Male Artists And Thinkers Who Are Devoted Feminists
Award-winning American documentary filmmaker Byron Hurt – the mind behind Hip-Hop: Beyond Beats and Rhymes, an observation of masculinity and misogyny in the musical genre – first got involved in anti-sexism activism after graduating college when he landed a job with Mentors in Violence Prevention, a program initiated by fellow activist Jackson Katz, geared towards educating high school and college aged youth on gender violence prevention – an eye-opening experience that marked his immersion into feminism. In his 2011 essay for The Root, Hurt put forth why more black men should embrace feminism stating: “Not only does feminism give women a voice, but it also clears the way for men to free themselves from the stranglehold of traditional masculinity.”
Wolfgang Klaus Maria Friedrich
German artist Wolfgang Klaus Maria Friedrich – the first male artist to be exhibited at the Women’s Museum in Bonn – is a self-professed dedicated feminist, saying to German broadcaster Deutsche Welle: “I do it out of conviction. When I see inequality, then I have to address it. That’s my main job as an artist.” A political pop artist, Friedrich has two Women’s Museum exhibitions under his belt: a group show entitled Black Chocolate which explores women’s position in the art world, included his installment On everyone’s lips, while his 2013 exhibition Stronger Than… was a series of 33 paintings of powerful women from across the globe from iconic German feminist Alice Schwarzer to South African politician Nkosana Dlimini-Zuma.
Rahul Roy, an acclaimed documentary filmmaker from India, is the brainchild behind films exploring issues of masculinity and gender relations such as When Four Friends Meet (2000) and Majma (2001), and is a tireless campaigner for gender equality. In 2007, Roy published A Little Book on Men, which addressed issues of problematic masculinity as a social construct from a pro-feminist viewpoint, while his most recent project Let’s Talk Men 2.0 is a series of four films observing masculinity of South Asian men in relation to stories of power, sex, violence and politics and has written a number of articles for the radical political blog Kafila on subjects including the 2012 Delhi gang rape.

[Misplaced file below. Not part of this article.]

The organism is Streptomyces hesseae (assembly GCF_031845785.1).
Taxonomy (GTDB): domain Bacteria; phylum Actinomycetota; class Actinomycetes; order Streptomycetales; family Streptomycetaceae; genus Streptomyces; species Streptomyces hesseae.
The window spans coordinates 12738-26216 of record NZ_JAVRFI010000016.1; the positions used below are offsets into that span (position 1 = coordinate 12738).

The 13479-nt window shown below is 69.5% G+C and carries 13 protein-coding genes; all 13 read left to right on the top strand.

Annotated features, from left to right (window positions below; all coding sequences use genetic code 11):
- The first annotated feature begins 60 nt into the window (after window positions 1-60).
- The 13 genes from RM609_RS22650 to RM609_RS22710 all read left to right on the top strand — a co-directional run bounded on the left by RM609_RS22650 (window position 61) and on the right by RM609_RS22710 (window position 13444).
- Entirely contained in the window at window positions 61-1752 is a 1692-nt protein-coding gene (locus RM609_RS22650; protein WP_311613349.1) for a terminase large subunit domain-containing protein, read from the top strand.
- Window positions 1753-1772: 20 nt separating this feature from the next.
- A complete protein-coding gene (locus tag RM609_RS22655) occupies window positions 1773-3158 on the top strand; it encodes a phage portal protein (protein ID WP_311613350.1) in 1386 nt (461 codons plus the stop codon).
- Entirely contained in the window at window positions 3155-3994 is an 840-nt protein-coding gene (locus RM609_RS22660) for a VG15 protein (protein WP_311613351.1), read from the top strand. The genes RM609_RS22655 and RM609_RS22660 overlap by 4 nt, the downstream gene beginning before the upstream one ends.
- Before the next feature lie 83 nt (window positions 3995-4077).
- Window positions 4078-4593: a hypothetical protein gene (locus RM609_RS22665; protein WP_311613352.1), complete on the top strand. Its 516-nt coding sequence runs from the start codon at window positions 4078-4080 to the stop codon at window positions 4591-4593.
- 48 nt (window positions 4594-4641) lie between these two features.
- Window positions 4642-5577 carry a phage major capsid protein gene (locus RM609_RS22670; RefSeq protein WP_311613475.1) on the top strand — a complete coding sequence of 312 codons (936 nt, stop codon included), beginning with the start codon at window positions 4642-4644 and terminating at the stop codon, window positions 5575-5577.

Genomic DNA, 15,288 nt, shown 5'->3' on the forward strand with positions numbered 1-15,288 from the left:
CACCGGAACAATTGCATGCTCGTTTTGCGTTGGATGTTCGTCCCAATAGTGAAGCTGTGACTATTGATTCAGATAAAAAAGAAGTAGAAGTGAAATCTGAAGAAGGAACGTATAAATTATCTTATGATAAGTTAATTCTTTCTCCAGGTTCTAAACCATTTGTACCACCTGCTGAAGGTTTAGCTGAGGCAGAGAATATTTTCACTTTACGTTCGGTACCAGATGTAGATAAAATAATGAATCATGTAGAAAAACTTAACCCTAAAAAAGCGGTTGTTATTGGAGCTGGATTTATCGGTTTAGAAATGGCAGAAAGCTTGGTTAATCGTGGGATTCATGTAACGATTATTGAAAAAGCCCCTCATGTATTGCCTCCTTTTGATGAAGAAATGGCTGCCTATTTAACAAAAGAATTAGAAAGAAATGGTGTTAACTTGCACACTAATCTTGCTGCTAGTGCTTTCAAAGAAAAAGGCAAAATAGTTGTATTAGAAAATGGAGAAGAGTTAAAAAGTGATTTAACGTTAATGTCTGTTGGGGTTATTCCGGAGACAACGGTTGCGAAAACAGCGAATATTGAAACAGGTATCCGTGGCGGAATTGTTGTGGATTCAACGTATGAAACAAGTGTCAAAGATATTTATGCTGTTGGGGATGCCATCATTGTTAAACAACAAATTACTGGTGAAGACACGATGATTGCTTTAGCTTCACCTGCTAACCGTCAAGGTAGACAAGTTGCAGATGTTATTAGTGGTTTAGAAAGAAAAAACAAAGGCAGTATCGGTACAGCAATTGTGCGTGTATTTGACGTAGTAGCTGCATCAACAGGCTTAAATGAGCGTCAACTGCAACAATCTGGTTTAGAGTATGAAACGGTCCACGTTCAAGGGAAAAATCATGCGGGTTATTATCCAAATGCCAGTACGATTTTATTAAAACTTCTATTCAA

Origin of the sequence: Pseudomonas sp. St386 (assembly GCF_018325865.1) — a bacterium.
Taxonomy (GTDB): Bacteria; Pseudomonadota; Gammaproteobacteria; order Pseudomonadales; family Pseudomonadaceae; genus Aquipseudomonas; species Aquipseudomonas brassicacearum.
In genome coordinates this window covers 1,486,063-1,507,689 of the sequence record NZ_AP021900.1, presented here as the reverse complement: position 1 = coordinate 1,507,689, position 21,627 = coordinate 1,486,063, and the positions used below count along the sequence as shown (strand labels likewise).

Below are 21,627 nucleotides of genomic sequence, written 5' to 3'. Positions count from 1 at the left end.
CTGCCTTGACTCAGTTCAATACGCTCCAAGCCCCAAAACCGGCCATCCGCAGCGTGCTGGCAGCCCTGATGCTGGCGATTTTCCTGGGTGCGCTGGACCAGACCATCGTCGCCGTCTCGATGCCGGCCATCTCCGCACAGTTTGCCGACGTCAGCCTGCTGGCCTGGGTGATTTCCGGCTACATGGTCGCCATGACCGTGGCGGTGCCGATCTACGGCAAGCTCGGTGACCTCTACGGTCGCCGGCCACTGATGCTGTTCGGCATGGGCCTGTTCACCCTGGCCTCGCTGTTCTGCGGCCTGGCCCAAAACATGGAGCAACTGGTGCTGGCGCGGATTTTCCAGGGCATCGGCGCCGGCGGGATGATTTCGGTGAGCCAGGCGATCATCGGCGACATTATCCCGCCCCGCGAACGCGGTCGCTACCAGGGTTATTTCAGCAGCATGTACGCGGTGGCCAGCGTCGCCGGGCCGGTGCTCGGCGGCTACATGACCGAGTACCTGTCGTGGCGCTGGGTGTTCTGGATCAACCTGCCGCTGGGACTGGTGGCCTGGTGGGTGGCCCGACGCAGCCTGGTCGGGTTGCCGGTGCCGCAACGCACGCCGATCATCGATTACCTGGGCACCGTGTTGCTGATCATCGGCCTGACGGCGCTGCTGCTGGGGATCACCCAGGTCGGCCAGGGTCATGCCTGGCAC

Nana Kofi Acquah
Nana Kofi Acquah is a Ghanaian photographer, poet and blogger who travels around Africa using his camera to document the lives of African women to challenge dominant narratives that portray them as victims. Formerly and award-winning name in advertising, Acquah stated in an interview with BBC Africa that having close relationships with his female family members while growing up promoted him to become a feminist and raise awareness of women’s rights saying, “For me, feminism is when we can create a world where a woman has the same rights as a man. I believe my daughter has the same rights as my sons.”
Renowned American sociologist and gender studies expert Michael Kimmel first forayed into feminism as a college student. He volunteered at a domestic violence shelter where his girlfriend worked, and later began teaching on the subject of masculinity. A tireless advocate for male feminism, Kimmel believes feminism can be as enriching for men as it can be for women, stating in an article for Huffington Post, “Real equality will only come about with the active involvement of both men and women.” His seminal text Manhood in America: A Cultural History argues for the deconstruction of masculine ideals while more recent projects include The Guy’s Guide to Feminism co-authored with fellow male feminist Michael Kaufman.